No conclusions yet in NTSB report on deadly NYC train derailment
Federal inspectors have not determined whether human error was the cause of a New York train derailment that killed four people last month.
A two-page preliminary report issued Tuesday by the National Transportation Safety Board also does not address whether improved technology should have been in use when the Metro-North commuter train derailed Dec. 1 in the Bronx.
NTSB spokesman Keith Holloway said the agency’s determination of a probable cause could be a year or more away.
“It’s still early in our investigation so we don’t know what the final cause will be,” Holloway said.
The preliminary report restates previous findings that the train was traveling at 82 mph on a curve in the Bronx that had a 30 mph speed limit. It also repeats that no mechanical problems have been found.
Representatives of the train’s engineer, William Rockefeller, have said he may have lost focus at the controls in a momentary daze before the crash. The report does not address the issue.
Holloway said a transcript of what Rockefeller — and other crew members — told the NTSB would probably be released before the final report.
He said that report would probably address whether existing technology might have prevented the derailment. The NTSB has already said that a system called positive train control, which has not yet been installed, probably would have stopped the train.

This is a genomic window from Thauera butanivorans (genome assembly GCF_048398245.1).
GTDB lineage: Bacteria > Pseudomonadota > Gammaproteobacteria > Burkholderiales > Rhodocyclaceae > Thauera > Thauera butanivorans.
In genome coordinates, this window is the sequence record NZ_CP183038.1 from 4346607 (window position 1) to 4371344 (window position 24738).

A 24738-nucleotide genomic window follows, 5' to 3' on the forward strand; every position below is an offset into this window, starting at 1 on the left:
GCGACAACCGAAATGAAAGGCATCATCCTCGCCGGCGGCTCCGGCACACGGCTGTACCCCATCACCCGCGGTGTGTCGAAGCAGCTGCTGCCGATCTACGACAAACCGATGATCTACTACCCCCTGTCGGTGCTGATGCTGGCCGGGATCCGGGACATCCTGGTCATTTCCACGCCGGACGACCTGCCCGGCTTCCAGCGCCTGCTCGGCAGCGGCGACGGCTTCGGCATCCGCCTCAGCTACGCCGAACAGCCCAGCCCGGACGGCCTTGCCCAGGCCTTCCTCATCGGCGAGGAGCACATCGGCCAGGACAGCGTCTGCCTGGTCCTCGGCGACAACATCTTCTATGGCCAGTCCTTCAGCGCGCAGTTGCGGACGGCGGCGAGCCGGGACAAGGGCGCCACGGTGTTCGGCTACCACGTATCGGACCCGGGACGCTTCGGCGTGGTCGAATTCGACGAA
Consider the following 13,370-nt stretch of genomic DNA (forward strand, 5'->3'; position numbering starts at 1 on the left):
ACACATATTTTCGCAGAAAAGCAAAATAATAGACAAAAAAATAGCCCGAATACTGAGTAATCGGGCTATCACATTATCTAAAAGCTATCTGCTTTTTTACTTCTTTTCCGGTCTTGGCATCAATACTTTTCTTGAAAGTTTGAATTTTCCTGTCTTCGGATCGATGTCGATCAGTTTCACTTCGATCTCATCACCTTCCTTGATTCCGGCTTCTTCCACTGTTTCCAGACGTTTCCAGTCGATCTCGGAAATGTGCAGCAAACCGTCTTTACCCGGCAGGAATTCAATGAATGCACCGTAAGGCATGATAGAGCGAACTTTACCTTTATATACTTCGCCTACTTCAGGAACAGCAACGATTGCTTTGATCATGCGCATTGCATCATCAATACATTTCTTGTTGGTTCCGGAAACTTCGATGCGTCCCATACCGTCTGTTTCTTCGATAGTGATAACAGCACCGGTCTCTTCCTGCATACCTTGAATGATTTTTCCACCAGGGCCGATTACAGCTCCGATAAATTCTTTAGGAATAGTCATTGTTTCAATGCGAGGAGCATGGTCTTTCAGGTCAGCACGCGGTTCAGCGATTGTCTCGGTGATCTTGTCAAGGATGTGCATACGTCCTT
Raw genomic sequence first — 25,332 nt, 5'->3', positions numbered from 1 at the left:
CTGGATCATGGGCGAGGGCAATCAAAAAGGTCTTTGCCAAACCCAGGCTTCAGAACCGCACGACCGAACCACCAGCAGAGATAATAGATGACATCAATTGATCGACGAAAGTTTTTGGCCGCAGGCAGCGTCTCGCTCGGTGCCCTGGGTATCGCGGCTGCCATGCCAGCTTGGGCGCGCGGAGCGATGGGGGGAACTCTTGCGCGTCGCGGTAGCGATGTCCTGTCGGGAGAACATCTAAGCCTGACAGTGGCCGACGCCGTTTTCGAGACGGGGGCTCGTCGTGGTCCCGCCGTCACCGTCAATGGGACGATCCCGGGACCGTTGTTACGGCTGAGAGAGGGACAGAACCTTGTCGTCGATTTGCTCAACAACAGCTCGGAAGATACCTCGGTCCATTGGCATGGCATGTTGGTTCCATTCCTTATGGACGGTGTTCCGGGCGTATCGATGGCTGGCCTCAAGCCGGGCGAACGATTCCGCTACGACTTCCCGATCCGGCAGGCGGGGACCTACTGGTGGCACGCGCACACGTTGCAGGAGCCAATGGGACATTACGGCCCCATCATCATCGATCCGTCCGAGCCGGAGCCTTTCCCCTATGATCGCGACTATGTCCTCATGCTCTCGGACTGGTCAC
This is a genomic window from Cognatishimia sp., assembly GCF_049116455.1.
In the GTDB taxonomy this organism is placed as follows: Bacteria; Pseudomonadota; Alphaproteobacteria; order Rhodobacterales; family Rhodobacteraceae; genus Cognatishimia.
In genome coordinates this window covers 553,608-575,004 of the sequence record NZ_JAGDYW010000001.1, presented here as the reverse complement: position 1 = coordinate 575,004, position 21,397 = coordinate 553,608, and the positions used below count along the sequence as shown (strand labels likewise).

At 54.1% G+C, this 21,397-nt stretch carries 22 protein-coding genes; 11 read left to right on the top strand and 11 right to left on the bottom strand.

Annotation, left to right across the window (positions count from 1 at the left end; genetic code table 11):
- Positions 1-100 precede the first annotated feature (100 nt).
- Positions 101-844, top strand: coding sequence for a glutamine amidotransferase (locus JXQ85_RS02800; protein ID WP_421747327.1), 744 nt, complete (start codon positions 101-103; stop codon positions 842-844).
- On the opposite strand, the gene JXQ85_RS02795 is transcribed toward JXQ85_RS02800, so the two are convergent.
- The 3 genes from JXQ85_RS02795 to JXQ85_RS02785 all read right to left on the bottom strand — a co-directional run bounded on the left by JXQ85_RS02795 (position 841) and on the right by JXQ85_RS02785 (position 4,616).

A week after the derailment, Metro-North adjusted its signaling system so trains that are going too fast as they approach the bend near the Spuyten Duyvil station would trigger an alarm and an automatic braking system.
Metro-North is also using more plainclothes spotters who check that train operators are complying with all rules. Its president has announced his retirement. In a statement Tuesday, the railroad said it has also dropped some speed limits and improved speed monitoring.
The Federal Railroad Administration is conducting a two-month examination of the railroad’s safety compliance and safety culture. U.S. Sens. Charles Schumer, D-NY, and Richard Blumenthal, D-Conn., said Tuesday that the proposed federal budget includes funding for 45 new FRA inspectors.
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